“What? Is the mayor trying to ban trans fats again?”
“Worse. Somebody just stole four hundred and forty-seven million dollars’ worth of bitcoins.”
The heroin needle practically fell out of my arm. “What kind of monster would do something like that? Bitcoins are the ultimate currency: virtual, anonymous, stateless. They represent true economic freedom, not subject to arbitrary manipulation by any government. Do we have any leads?”
“Not yet. But mark my words: we’re going to figure out who did this and we’re going to take them down … provided someone pays us a fair market rate to do so.”
“Easy, chief,” I said. “Any rate the market offers is, by definition, fair.”
He laughed. “That’s why you’re the best I got, Lisowski. Now you get out there and find those bitcoins.”
“Don’t worry,” I said. “I’m on it.”
I put a quarter in the siren. Ten minutes later, I was on the scene. It was a normal office building, strangled on all sides by public sidewalks. I hopped over them and went inside.
“Home Depot™ Presents the Police!®” I said, flashing my badge and my gun and a small picture of Ron Paul. “Nobody move unless you want to!” They didn’t.
“Now, which one of you punks is going to pay me to investigate this crime?” No one spoke up.
“Come on,” I said. “Don’t you all understand that the protection of private property is the foundation of all personal liberty?”
It didn’t seem like they did.
“Seriously, guys. Without a strong economic motivator, I’m just going to stand here and not solve this case. Cash is fine, but I prefer being paid in gold bullion or autographed Penn Jillette posters.”
Nothing. These people were stonewalling me. It almost seemed like they didn’t care that a fortune in computer money invented to buy drugs was missing.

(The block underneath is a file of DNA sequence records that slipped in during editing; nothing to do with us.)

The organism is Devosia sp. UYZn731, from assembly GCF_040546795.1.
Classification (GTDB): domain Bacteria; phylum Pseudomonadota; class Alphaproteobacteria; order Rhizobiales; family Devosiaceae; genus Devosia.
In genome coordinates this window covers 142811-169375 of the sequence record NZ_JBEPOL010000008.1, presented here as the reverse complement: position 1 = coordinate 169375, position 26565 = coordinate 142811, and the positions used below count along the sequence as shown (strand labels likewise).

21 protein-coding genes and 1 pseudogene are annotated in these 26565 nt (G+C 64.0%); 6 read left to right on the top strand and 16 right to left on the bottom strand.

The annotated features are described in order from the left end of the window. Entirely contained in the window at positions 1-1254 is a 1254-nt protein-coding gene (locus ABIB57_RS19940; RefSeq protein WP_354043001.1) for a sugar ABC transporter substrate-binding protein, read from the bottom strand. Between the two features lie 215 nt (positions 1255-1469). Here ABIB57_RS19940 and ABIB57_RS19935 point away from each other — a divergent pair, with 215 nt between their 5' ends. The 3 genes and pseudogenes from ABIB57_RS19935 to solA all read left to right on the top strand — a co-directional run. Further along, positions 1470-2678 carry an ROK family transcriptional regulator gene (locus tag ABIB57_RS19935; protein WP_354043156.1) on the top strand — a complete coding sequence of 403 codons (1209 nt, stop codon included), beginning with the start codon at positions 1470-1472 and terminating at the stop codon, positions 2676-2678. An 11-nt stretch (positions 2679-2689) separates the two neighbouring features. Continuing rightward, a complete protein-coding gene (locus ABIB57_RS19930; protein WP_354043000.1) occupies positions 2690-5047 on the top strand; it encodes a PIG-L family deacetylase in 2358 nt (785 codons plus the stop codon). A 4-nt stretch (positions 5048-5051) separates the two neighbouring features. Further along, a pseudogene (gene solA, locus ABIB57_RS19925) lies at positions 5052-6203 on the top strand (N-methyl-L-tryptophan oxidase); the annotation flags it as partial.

I figured I could wait them out. I lit several cigarettes indoors. A pregnant lady coughed, and I told her that secondhand smoke is a myth. Just then, a man in glasses made a break for it.
“Subway™ Eat Fresh and Freeze, Scumbag!®” I yelled.
Too late. He was already out the front door. I went after him.
“Stop right there!” I yelled as I ran. He was faster than me because I always try to avoid stepping on public sidewalks. Our country needs a private-sidewalk voucher system, but, thanks to the incestuous interplay between our corrupt federal government and the public-sidewalk lobby, it will never happen.
I was losing him. “Listen, I’ll pay you to stop!” I yelled. “What would you consider an appropriate price point for stopping? I’ll offer you a thirteenth of an ounce of gold and a gently worn ‘Bob Barr ‘08’ extra-large long-sleeved men’s T-shirt!”
He turned. In his hand was a revolver that the Constitution said he had every right to own. He fired at me and missed. I pulled my own gun, put a quarter in it, and fired back. The bullet lodged in a U.S.P.S. mailbox less than a foot from his head. I shot the mailbox again, on purpose.
“All right, all right!” the man yelled, throwing down his weapon. “I give up, cop! I confess: I took the bitcoins.”
“Why’d you do it?” I asked, as I slapped a pair of Oikos™ Greek Yogurt Presents Handcuffs® on the guy.
“Because I was afraid.”
“Afraid of an economic future free from the pernicious meddling of central bankers,” he said. “I’m a central banker.”
I wanted to coldcock the guy. Years ago, a central banker killed my partner. Instead, I shook my head.
“Let this be a message to all your central-banker friends out on the street,” I said. “No matter how many bitcoins you steal, you’ll never take away the dream of an open society based on the principles of personal and economic freedom.”
He nodded, because he knew I was right. Then he swiped his credit card to pay me for arresting him.
Tom O’Donnell’s children’s novel, “Space Rocks!” is out now.
Photograph: Spencer Platt/Getty